The Scientist

» monkeys and developmental biology

Most Recent

image: Monkey See, Monkey Die

Monkey See, Monkey Die

By | May 1, 2016

What's killing howler monkeys in the jungles of Central America?

0 Comments

image: Silent Canopies

Silent Canopies

By | May 1, 2016

A spate of howler monkey deaths in Nicaragua, Panama, and Ecuador has researchers scrambling to identify the cause.

0 Comments

image: Zika-Infected Monkeys in Brazil

Zika-Infected Monkeys in Brazil

By | April 28, 2016

The viral strain scientists isolated from two nonhuman primates is identical to the one circulating among humans.

1 Comment

image: A Gut Feeling

A Gut Feeling

By | April 1, 2016

See profilee Hans Clevers discuss his work with stem cells and cancer in the small intestine.

0 Comments

image: Guts and Glory

Guts and Glory

By | April 1, 2016

An open mind and collaborative spirit have taken Hans Clevers on a journey from medicine to developmental biology, gastroenterology, cancer, and stem cells.

1 Comment

image: Adjustable Brain Cells

Adjustable Brain Cells

By | February 18, 2016

Neighboring neurons can manipulate astrocytes. 

1 Comment

image: Engineered Monkeys Could Aid Autism Research

Engineered Monkeys Could Aid Autism Research

By | January 27, 2016

Monkeys genetically engineered with multiple copies of an autism-linked human gene display some autism-like behaviors, scientists show.

1 Comment

image: The Cyclopes of Idaho, 1950s

The Cyclopes of Idaho, 1950s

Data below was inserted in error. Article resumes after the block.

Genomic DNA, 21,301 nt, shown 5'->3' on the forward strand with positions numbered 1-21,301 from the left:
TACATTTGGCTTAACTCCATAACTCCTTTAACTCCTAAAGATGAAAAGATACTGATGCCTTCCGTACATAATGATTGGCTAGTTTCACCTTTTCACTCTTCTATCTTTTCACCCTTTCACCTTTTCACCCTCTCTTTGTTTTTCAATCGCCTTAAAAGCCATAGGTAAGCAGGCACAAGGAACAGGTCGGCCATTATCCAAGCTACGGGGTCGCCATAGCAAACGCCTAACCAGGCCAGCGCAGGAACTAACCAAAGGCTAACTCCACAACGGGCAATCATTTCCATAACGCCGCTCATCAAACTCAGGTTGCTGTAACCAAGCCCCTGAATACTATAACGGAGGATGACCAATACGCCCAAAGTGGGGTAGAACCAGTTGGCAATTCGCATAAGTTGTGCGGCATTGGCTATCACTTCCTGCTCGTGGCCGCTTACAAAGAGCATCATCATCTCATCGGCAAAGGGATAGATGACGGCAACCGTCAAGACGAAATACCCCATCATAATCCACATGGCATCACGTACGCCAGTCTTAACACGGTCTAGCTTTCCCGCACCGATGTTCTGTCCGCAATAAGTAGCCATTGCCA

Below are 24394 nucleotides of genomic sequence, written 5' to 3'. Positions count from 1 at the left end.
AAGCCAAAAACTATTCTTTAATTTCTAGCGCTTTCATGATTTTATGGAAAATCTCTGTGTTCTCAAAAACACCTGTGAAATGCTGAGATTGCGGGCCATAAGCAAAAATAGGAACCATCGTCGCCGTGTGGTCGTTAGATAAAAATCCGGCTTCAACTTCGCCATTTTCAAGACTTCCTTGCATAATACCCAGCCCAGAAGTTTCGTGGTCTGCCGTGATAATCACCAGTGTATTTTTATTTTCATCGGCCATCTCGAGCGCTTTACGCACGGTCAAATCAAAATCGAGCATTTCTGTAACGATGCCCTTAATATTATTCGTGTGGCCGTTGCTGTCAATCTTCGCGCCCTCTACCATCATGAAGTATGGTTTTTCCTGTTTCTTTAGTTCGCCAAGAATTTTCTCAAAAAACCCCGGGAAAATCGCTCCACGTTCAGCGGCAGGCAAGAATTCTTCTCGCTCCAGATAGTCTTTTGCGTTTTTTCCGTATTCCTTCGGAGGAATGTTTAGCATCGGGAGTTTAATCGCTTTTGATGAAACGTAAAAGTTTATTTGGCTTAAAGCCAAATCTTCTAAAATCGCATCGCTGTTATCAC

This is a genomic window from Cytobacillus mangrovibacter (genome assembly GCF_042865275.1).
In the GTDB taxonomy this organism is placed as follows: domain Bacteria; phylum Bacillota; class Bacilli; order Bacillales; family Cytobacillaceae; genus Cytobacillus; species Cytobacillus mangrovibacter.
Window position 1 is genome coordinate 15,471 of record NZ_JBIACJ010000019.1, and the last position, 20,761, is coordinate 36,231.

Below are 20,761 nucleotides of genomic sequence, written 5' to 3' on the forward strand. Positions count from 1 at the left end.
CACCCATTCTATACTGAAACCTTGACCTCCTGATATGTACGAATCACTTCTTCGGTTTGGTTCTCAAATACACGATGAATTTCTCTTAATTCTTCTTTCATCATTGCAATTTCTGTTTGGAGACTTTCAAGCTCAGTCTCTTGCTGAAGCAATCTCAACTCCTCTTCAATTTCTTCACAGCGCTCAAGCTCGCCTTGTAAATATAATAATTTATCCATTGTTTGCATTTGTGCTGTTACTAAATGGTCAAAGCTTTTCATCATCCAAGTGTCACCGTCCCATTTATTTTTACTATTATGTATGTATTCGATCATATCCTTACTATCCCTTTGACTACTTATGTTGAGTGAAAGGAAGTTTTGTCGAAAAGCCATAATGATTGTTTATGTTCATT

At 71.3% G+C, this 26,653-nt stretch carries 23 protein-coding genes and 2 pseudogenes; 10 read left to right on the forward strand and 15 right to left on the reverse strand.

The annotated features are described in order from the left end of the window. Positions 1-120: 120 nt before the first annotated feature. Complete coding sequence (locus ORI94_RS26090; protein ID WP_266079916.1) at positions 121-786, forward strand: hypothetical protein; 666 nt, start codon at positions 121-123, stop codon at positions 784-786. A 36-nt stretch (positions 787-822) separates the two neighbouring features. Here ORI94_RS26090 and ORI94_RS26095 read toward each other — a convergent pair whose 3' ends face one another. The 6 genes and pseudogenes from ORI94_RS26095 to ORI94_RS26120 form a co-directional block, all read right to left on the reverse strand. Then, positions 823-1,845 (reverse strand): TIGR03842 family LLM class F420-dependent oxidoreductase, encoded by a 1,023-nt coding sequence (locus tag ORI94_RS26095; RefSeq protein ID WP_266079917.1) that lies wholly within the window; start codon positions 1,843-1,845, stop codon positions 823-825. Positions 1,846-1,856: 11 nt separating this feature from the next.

By | December 1, 2015

A rash of deformed lambs eventually led to the creation of a cancer-fighting agent.

0 Comments

image: Blood Cell Development Reimagined

Blood Cell Development Reimagined

By | November 9, 2015

A new study is rewriting 50 years of biological dogma by suggesting that mature blood cells develop much more rapidly from stem cells than previously thought.

0 Comments

image: Adding Padding

Adding Padding

By | November 1, 2015

Adipogenesis in mice has alternating genetic requirements throughout the animals’ lives.

0 Comments

Popular Now

  1. Running on Empty
    Features Running on Empty

    Regularly taking breaks from eating—for hours or days—can trigger changes both expected, such as in metabolic dynamics and inflammation, and surprising, as in immune system function and cancer progression.

  2. Gut Feeling
    Daily News Gut Feeling

    Sensory cells of the mouse intestine let the brain know if certain compounds are present by speaking directly to gut neurons via serotonin.

  3. Government Nixes Teaching Evolution in Turkish Schools
  4. Athletes’ Microbiomes Differ from Nonathletes
AAAS